Take a look at what some Akron-area Makers have been up to. Then send us your photos.
Robot-builders, listen up! Our local makerspace, Synhak, is hosting a weekly robot build and compete workshop on Thursdays 7:00-10:00 pm.
Click here for to see the MeetUp announcement for this week’s meeting.
The latest issue of the online publication, The Inventor’s Eye, has an article on the importance of the patent system for what is called “follow-on innovation.”
Using the development of the laser as an example, this article describes how the patent system provided the original inventors ( Charles Townes and Arthur Schawlow, U.S. Patent 2,929,922) with protection for their invention during the years the patent is in effect (currently 20 years) yet also allows for other inventors to improve upon that technology and even to freely incorporate the original technology into their inventions after the patent term is up.
This original invention, the Microwave Amplification by Stimulated Emission of Radiation, or maser, led to many other inventions including “the first optical laser in 1958. In 1960, Theodore Maiman invented the ruby laser and Ali Javan the first gas laser. In 1962, Robert Hall invented the semiconductor injection laser, which is still used in many electronic appliances and communications systems. Gary Starkweather invented the laser printer in 1969. And in 1981, Samuel Blum, Rangaswamy Srinivasan, and James Wynne co-invented a process using a short pulse ultraviolet laser to etch tissue in minute increments and in a highly controlled fashion. Gholam Peyman improved upon their discovery in his invention of LASIK eye surgery, patented in 1989.”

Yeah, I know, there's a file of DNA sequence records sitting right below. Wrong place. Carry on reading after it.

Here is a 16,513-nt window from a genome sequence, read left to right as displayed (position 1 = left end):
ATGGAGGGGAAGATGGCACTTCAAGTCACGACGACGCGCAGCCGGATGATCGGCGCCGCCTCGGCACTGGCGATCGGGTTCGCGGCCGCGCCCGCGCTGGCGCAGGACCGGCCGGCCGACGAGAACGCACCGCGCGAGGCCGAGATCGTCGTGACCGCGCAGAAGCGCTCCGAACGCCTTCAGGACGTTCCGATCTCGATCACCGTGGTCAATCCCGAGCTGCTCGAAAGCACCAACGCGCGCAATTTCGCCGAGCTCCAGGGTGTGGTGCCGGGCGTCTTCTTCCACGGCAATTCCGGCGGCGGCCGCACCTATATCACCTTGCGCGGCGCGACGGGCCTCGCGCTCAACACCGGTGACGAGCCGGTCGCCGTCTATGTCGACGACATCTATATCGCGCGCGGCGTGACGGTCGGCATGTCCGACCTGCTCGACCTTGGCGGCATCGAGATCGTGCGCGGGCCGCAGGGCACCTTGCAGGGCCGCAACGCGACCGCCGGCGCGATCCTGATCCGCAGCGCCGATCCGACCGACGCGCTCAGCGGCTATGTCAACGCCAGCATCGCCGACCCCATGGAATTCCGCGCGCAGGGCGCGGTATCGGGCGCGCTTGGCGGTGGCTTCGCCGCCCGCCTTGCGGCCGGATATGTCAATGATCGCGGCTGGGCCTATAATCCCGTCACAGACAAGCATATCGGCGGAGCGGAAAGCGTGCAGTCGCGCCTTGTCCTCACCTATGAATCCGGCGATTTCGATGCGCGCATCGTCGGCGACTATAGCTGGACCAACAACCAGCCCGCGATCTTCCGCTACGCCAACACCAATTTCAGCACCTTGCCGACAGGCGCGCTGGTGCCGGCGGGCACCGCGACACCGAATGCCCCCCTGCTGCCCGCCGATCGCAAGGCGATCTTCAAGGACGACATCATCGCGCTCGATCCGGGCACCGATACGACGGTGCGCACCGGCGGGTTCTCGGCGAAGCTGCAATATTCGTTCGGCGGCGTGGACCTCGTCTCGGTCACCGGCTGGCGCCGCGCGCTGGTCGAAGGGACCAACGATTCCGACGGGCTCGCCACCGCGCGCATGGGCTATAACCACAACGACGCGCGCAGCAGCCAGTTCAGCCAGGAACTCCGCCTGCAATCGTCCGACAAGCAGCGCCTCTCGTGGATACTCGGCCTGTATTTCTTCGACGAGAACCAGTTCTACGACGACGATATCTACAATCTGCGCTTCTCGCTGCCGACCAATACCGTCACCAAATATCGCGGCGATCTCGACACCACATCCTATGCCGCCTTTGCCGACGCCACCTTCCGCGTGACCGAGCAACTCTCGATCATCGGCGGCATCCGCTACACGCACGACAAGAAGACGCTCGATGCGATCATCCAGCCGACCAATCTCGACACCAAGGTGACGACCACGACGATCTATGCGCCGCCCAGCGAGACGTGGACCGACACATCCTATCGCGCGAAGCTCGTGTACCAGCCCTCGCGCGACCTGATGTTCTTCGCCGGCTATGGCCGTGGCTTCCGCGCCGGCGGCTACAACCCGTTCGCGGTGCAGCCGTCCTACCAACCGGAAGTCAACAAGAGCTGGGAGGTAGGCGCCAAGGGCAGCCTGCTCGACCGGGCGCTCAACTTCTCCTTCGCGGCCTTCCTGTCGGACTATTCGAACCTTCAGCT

Many laser technologies are no longer protected by the original patents, and we can all enjoy creating and playing with lasers. We also all benefit from the original technology and from the follow on innovations made possible from the original invention.
The Akron-Summit County Public Library is proud to promote the innovations which build on previous inventions. We support Makers throughout our community and we support intellectual property rights of inventors.
To learn more about intellectual property protection, contact the Science & Technology division (330-643-9075 or email@example.com) and ask about upcoming programs.